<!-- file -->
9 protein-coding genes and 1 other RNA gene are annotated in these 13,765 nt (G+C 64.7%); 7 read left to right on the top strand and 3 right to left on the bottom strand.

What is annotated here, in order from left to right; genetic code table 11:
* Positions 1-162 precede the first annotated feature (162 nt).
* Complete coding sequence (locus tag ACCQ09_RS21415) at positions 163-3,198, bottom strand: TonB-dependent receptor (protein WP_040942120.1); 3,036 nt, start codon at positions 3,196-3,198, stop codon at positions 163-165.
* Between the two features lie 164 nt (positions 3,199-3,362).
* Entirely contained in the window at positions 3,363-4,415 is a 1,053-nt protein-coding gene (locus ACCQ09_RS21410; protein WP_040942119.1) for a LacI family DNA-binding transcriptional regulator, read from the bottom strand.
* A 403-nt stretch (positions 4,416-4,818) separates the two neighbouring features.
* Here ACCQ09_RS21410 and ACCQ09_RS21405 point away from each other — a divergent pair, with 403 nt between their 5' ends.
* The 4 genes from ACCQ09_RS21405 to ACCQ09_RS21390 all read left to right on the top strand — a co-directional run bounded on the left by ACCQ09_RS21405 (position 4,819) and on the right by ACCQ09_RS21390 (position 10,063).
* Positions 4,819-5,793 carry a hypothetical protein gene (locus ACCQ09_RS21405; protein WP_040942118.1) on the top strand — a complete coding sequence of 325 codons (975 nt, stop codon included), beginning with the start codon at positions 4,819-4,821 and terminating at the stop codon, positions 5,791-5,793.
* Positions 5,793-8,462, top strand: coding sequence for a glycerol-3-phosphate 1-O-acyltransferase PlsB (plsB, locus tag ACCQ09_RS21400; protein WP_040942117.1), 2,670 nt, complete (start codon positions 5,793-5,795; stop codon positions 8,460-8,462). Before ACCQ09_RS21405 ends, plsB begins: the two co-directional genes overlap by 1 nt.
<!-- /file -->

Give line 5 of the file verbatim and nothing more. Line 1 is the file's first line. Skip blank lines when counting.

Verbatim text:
* Between the two features lie 164 nt (positions 3,199-3,362).